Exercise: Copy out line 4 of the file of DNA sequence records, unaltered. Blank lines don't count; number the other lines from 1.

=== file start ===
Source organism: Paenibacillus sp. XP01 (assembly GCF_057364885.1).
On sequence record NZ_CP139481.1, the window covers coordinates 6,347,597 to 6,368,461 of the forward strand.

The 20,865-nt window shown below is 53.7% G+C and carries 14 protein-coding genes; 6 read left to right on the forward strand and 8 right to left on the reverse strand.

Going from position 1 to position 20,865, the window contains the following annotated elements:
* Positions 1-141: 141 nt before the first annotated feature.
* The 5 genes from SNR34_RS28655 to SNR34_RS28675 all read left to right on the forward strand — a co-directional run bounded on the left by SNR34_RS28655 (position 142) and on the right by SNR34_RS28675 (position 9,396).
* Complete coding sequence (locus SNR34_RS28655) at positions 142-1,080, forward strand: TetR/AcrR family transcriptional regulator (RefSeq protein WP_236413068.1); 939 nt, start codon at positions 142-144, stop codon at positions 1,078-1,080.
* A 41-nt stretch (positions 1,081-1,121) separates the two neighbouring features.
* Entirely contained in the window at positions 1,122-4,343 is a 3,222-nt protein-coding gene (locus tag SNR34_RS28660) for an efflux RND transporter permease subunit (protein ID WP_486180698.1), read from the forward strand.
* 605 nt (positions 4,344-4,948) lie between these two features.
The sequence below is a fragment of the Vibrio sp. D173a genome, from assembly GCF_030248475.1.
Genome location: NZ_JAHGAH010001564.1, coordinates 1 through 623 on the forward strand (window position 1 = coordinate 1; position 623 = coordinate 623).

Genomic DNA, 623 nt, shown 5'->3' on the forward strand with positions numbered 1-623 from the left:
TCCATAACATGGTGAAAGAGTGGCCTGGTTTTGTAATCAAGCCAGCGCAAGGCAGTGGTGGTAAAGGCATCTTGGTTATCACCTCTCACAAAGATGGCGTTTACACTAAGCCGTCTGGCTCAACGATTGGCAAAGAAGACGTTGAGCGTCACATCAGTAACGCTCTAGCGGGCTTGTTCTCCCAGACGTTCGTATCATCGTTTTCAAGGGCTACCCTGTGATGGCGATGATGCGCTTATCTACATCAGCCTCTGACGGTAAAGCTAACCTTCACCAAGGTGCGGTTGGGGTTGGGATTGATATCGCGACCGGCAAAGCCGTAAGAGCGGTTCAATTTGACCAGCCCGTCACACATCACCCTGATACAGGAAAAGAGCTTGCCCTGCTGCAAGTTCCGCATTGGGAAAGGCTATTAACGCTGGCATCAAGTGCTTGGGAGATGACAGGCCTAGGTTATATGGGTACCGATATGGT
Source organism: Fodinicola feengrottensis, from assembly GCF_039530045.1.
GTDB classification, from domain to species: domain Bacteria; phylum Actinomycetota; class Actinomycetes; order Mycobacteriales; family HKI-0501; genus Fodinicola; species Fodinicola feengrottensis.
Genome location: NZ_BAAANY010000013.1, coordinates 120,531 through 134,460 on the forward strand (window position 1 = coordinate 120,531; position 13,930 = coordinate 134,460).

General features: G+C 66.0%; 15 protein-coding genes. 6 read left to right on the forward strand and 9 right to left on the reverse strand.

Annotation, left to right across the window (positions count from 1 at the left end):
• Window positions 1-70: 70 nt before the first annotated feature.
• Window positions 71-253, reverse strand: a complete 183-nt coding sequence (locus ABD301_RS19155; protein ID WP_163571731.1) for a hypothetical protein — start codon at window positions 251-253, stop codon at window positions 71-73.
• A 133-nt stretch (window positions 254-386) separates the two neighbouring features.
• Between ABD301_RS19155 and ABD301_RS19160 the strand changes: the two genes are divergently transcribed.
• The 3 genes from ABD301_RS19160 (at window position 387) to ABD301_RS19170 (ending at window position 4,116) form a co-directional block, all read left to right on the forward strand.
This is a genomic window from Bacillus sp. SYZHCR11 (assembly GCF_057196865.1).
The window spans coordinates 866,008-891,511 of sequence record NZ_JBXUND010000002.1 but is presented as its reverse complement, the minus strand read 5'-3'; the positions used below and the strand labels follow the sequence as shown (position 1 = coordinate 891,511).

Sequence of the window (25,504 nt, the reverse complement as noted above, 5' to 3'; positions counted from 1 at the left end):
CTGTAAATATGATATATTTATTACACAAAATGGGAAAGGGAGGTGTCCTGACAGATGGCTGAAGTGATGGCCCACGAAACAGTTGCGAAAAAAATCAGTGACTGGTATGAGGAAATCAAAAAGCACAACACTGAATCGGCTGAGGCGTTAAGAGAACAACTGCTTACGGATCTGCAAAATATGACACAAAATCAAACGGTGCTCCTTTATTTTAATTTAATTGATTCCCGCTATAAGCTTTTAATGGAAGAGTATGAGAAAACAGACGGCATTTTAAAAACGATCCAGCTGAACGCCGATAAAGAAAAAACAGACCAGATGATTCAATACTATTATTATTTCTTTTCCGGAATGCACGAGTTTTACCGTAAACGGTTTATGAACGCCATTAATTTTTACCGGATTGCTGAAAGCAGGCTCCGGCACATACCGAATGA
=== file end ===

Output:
Going from position 1 to position 20,865, the window contains the following annotated elements: